We were at a family gathering on a beach when it happened. Her brother, her twin brother was the one who called 911. So we were, for better or for worse, all right there at the moment that it happened. And I think, I know my boys really didn't get it at the beginning. And we got to the hospital, she had the surgery, and then it started to sink in that this was serious and that she may not get better. She had a twin brother and he was beside himself, you know, "she has to get better, she just has to get better," you know, he was 15. And then she had a younger brother who was 13 and I don't think he really quite, no actually he was 12, so he was young. My husband and I were sort of, shell-shocked, and I think that's a pretty common reaction in that circumstance. It takes a little while for everything to start to sink in.
A lot of the questions were “why isn’t he walking?” “Why isn’t his left foot moving?” Things just weren’t working the way they were supposed to, and we just didn’t really know because the nature of the surgery was it could come back. And so, I think we all held on to that kind of hope that it would come back, and so I think we were all kind of in denial to begin with.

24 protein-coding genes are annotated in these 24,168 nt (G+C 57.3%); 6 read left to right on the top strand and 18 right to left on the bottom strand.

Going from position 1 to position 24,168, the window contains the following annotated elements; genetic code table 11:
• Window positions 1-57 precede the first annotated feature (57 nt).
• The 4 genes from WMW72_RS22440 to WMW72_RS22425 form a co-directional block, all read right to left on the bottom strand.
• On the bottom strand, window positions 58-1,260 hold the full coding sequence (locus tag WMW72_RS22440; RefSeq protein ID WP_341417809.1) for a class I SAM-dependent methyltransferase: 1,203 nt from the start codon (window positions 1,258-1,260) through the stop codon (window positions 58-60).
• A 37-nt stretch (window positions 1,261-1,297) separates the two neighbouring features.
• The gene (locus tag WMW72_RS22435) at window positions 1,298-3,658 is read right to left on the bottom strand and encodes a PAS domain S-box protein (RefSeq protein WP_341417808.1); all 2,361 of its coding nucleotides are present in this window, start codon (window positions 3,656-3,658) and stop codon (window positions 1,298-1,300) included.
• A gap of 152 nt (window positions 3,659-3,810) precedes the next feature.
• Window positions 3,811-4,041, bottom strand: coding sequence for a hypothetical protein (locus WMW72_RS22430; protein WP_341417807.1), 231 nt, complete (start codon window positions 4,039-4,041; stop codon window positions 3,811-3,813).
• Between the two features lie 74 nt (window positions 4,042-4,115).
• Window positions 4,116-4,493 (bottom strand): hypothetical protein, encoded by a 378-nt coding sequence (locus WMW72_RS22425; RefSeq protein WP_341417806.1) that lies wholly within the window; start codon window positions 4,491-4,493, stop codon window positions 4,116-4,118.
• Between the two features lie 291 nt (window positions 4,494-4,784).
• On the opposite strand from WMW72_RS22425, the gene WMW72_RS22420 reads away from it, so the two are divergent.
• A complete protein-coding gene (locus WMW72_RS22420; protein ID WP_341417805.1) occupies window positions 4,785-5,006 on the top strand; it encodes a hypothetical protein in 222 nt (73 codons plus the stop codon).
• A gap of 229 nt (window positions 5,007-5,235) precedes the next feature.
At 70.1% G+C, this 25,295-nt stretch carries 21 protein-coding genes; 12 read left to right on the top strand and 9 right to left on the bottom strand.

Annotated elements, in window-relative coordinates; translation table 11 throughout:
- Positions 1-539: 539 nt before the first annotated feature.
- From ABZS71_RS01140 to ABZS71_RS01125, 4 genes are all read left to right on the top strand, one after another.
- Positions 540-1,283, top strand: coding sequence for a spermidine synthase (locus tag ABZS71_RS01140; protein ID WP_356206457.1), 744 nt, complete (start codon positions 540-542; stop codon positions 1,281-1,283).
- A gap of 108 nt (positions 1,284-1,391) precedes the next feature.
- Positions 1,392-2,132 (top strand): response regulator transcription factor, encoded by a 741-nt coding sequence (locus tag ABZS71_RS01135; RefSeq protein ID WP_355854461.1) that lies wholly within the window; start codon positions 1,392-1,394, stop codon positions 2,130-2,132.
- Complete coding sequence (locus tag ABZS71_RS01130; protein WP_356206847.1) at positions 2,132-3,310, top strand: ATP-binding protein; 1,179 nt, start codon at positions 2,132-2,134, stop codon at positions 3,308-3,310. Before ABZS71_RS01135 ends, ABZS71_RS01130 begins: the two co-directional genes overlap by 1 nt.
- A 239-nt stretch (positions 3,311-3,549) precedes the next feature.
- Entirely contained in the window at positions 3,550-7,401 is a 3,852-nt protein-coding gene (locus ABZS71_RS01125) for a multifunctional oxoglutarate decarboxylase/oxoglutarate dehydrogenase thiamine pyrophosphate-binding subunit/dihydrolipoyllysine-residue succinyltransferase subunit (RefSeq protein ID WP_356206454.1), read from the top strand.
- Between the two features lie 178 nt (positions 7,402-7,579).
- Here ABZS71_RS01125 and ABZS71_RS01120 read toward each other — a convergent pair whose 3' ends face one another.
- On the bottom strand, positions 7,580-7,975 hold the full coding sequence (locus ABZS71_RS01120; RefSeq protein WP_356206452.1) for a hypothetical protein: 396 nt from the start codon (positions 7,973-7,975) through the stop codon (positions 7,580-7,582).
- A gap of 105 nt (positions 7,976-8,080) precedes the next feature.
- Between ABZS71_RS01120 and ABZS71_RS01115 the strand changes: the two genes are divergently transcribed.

Close to my geographic area, everybody was more in a state of shock, but because during that time too, my father had gone into the hospital as well. So, it was a double whammy if you will. But, further away from the home, like as folks in the Philippines, there were just more in like a state of shock, a state of denial. Like, “this couldn’t happen to him, he’s such a good boy,” and all that stuff. So you had the spectrum from state of shock, to state of denial. The further away you were, it was more denial. The further closer you were to the person—me—it was more a state of shock, emotional shock if you will.
Well, they were all here and it’s a big family. I’ve got five brothers and sisters, and they’re all in Cincinnati or Michigan. So, they were all here by the next morning, the waiting room at the Piedmont hospital down the street here had about 80 or 100 people in the waiting room by the next day—and they made a bunch of them leave, “you’re not doing any good here.” But my family all came, most of my family was, well, all of my family is very supportive bar none, but a few of them really stood up and helped out even way beyond my expectations. But my mom stayed for 10 months, yeah.